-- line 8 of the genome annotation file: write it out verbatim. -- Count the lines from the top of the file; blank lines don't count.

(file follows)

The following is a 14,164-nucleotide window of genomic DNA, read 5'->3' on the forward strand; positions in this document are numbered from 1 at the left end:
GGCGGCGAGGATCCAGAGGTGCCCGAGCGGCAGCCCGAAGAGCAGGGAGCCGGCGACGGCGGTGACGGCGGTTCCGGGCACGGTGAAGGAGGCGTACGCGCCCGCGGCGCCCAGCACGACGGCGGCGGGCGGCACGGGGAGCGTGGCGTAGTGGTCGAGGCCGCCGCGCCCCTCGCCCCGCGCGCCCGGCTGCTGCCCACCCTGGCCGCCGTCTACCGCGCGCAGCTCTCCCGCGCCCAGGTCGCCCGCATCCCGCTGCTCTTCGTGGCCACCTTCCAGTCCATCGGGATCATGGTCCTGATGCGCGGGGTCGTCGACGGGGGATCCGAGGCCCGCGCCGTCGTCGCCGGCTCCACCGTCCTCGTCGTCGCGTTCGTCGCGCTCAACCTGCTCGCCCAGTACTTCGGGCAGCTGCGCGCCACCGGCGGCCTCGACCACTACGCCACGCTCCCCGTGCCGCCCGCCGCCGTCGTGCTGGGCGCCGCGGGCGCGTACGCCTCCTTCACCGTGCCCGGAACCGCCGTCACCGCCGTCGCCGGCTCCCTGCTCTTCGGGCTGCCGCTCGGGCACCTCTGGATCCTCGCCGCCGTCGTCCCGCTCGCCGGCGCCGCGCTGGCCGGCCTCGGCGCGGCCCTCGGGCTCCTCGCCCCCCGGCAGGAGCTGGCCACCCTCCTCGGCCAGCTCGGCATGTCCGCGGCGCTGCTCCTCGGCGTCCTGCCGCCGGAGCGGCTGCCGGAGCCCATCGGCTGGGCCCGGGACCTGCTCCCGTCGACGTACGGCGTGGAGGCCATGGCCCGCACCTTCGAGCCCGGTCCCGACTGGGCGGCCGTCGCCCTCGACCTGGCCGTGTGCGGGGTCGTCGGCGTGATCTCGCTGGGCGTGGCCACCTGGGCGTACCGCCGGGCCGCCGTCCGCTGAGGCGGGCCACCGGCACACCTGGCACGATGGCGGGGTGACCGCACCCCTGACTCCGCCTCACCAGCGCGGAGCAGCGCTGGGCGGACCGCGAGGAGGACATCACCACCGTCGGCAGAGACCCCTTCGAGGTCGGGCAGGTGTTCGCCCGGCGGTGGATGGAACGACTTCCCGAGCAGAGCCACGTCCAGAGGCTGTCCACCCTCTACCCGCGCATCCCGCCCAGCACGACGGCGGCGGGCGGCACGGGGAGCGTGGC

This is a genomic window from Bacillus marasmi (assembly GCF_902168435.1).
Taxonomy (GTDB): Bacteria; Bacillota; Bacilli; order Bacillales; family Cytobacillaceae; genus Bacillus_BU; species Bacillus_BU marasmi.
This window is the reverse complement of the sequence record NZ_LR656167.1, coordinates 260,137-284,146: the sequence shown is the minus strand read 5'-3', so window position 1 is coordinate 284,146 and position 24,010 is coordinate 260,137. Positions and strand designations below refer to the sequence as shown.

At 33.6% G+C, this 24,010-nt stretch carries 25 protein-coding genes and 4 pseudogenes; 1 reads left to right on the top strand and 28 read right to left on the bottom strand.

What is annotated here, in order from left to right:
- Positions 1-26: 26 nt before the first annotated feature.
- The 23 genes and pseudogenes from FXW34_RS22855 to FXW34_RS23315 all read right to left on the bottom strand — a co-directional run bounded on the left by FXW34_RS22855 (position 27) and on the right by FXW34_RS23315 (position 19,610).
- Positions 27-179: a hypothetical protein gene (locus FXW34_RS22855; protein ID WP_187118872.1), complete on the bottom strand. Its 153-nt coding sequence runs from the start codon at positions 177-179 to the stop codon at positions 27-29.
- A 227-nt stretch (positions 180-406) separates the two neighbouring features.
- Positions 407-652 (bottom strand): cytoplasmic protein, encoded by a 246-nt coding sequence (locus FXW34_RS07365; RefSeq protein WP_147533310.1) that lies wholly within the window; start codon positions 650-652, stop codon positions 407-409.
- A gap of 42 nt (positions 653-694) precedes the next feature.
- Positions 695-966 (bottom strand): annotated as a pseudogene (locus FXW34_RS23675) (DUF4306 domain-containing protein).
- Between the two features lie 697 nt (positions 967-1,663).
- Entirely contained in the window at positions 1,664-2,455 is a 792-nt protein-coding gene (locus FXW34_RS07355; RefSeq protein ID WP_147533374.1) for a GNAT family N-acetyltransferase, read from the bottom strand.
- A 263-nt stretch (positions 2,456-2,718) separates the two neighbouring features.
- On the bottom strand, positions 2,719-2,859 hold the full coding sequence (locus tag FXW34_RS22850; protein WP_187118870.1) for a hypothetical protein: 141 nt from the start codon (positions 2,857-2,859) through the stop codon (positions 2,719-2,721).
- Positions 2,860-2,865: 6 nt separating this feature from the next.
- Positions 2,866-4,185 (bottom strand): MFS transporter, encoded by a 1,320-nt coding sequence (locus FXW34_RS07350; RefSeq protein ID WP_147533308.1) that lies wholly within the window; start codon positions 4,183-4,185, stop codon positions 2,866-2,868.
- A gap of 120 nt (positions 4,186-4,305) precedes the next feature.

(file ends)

- Positions 1-26: 26 nt before the first annotated feature.